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Limentani, A. (1966). A Re-Evaluation of Acting out in Relation to Working Through. Int. J. Psycho-Anal., 47:274-282.

(1966). International Journal of Psycho-Analysis, 47:274-282

A Re-Evaluation of Acting out in Relation to Working Through

A. Limentani

It seems logical that any discussion on acting out, in order to be meaningful, would have to be related to the concept of 'working through'. There are few aspects of our daily analytical work which are more challenging than acting out and more directly pointing to the necessity and arduousness of working through the patient's resistances, as Freud (1914) has warned as. The problem is not only that the tendency to act out needs constant attention by the analyst but also that disturbing episodes of acting out may well occur in the course of working through anxieties and conflicts under apparently quite satisfactory circumstances. I am referring to those optimal conditions where analyst and patient work well together and, of course, where the analyst has in no way contributed to force the patient to act out as a result of his own incompetence or because of the persistence of unresolved conflicts in himself. However, it would be fair to say that there are many instances when the analyst may unwittingly play a part. The experienced analyst is not only disappointed at seeing years of insightful working through wasted but may even come to the conclusion that the patient's resistances are intractable to the point of abandoning analysis.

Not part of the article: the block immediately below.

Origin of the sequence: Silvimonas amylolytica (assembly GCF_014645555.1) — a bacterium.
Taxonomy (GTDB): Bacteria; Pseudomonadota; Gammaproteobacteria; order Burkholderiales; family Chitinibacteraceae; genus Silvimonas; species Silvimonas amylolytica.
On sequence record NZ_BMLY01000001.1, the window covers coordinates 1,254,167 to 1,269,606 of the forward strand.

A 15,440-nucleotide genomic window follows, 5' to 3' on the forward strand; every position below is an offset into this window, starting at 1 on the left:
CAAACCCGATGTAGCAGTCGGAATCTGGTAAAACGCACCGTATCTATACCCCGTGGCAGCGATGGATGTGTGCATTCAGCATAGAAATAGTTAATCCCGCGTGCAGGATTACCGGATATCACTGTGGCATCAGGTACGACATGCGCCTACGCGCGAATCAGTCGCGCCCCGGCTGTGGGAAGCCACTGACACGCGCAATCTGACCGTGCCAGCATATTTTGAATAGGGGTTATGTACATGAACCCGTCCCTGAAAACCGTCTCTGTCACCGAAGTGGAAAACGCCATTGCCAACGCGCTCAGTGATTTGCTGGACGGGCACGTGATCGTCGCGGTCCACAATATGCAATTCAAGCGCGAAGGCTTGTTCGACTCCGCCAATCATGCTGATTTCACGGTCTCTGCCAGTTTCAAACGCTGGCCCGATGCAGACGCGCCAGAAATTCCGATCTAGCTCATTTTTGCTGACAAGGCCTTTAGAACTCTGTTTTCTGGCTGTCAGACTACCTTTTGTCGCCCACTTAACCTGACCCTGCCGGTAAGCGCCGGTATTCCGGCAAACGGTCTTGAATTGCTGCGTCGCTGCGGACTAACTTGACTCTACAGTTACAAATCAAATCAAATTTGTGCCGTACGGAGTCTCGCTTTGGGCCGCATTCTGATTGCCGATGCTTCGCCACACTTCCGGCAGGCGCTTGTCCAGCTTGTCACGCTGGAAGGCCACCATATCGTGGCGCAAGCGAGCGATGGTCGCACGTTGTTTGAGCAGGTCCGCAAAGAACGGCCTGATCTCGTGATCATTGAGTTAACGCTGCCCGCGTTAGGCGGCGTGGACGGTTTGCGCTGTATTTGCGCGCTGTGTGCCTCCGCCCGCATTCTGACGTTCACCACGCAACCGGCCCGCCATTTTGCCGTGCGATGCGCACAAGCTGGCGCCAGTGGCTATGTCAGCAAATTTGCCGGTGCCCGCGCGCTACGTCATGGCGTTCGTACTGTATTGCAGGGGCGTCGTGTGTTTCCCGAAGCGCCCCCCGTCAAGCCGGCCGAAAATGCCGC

The trainee analyst's difficulties are even more complex. The patient with acting out propensities at the onset of treatment makes him feel out of his depth. He may go so far as not to regard some aspects of the patient's behaviour as acting out, since he feels this might be unfair to the patient and, in any case, lacks the skill to see through the patient's rationalizations.

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